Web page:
Japan developing realistic cultured steak meat

The University of Tokyo and Nissin Foods are working on developing cultured steak meat for commercial use. A task that is said to be an exceptional challenge in the world.
It is gaining global attention as the texture of the cultured steak meat is close to that of a real steak.

The mainstream of the world’s artificial meat genre is currently dominated by plant-derived “alternative meat”, and “cultured meat” made by propagating animal cells. Until now, both types of meat have come in minced form.

The overseas artificial meat market is currently led by plant-based meat alternatives, such as the American companies: Impossible Foods and Beyond Meat. In Europe, Nestlé and Unilever are also working on its commercialization. McDonald’s and Kentucky are already handling some of these products.

A research team led by Professor Takeuchi of the University of Tokyo, is working on research and development to meet the demand for chunk meat. It is expected to grow into a business worth JPY60 trillion (USD550 billon), or 35% of the meat market, by 2040.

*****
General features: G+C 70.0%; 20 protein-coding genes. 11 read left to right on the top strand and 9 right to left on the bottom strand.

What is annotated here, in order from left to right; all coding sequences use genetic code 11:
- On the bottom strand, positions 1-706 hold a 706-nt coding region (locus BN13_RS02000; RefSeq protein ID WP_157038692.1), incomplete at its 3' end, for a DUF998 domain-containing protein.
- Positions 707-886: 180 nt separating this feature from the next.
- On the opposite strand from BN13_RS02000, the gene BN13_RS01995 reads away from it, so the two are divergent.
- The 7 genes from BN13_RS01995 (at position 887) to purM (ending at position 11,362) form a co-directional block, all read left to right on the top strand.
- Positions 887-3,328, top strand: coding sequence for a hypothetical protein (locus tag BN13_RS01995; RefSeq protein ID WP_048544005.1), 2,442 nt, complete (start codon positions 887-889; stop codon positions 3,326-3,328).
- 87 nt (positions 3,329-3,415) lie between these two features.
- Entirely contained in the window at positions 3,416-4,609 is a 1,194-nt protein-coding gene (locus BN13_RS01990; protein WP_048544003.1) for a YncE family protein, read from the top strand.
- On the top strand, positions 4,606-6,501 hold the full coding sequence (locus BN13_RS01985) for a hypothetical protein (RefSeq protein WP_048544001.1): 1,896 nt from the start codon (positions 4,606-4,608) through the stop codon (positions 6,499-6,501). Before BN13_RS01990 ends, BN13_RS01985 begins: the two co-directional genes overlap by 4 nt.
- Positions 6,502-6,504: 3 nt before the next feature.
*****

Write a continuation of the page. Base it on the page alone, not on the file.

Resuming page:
The key points found so far in developing artificially cultured steak meat are: 1) to reproduce muscle fibres in a silicon case with slits, 2) to reproduce the chewing sensation by electrically stimulating the muscle fibres.
Since it is in the testing stage, the entire process done manually. But they aim to create a mechanism to improve efficiency and mass production in the near future.

As per the Quran scripture and interpretation by Islamic law experts, cultured meat is halal if the cells used are from animals slaughtered in a halal manner, no impure blood mixed in the production process, and no animal-based growth promoters used.

With the United Nations setting Sustainable Development Goals (SDGs) for the year 2030, the food tech sector is slowly becoming more and more popular.
The world’s population has grown from 2.6 billion in 1950 to 7.8 billion in 2020. And the era of 10 billion people may come in the not-too-distant future.

How do we fill the stomachs of 10 billion people? No one has a clear solution to this simple question.
In addition, the “industrial livestock production system”used so far shortens the physical distance between animals and humans. As a result, this will increase the contact with unknown viruses that could pose a threat to humanity, such as the recent pandemic.

Yet the absurd reality is that 1/3 of all food produced for human consumption in the world is wasted.
Humans have the ability to overcome various difficulties by utilizing technologies.

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